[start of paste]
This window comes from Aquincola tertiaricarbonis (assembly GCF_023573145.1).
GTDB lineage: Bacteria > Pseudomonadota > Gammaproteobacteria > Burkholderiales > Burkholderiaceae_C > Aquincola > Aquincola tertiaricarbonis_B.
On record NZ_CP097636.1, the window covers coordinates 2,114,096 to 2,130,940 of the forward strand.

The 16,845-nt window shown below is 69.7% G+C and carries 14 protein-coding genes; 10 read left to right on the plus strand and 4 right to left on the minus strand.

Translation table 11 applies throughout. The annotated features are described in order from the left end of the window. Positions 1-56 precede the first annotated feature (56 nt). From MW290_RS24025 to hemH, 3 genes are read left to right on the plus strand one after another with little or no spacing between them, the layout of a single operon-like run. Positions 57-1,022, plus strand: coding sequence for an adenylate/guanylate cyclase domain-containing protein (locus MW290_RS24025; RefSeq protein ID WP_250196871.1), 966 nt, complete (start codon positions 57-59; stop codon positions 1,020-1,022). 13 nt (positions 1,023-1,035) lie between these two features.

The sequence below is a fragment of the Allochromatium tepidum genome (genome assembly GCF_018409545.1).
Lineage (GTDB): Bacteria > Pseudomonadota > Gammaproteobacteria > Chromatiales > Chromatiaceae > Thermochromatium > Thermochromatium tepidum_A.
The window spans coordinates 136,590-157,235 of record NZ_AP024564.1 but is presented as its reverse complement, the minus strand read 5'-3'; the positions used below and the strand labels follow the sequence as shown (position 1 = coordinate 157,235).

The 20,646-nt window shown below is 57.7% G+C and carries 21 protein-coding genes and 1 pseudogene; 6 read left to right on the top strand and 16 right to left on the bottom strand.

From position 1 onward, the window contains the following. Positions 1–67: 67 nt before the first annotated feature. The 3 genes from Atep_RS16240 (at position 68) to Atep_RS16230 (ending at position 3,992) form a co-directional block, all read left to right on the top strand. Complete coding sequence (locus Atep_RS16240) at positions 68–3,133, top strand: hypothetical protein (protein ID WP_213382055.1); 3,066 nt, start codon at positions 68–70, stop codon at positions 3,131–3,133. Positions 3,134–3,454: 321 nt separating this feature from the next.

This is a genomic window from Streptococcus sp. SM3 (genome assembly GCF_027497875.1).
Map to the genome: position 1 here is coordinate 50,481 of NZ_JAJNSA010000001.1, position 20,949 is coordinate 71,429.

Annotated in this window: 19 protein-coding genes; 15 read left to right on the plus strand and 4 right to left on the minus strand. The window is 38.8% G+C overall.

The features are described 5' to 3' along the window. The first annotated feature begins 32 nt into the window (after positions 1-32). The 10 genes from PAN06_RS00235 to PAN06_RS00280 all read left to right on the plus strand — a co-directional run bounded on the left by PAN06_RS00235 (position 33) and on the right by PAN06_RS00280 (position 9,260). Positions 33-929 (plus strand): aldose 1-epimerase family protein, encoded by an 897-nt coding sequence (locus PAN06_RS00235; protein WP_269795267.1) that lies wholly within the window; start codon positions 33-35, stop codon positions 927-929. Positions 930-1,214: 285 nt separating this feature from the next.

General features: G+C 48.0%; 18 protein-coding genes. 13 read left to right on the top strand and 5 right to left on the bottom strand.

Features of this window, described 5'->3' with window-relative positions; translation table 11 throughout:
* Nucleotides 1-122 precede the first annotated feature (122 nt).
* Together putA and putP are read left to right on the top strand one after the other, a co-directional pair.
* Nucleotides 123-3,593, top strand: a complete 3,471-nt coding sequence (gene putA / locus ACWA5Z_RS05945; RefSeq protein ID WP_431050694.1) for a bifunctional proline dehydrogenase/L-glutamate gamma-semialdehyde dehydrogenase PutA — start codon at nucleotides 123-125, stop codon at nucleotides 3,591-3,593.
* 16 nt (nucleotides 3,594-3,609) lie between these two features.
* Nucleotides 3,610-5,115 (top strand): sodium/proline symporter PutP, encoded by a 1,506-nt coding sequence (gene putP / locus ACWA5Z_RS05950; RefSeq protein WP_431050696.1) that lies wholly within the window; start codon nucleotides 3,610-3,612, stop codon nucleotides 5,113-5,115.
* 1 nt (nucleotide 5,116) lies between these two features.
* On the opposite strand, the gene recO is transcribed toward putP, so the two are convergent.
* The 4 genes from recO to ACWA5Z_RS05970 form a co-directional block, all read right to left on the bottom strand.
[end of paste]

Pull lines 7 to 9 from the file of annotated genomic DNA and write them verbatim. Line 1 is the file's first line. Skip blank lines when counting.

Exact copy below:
Lineage (GTDB): Bacteria > Pseudomonadota > Gammaproteobacteria > Chromatiales > Chromatiaceae > Thermochromatium > Thermochromatium tepidum_A.
The window spans coordinates 136,590-157,235 of record NZ_AP024564.1 but is presented as its reverse complement, the minus strand read 5'-3'; the positions used below and the strand labels follow the sequence as shown (position 1 = coordinate 157,235).

The 20,646-nt window shown below is 57.7% G+C and carries 21 protein-coding genes and 1 pseudogene; 6 read left to right on the top strand and 16 right to left on the bottom strand.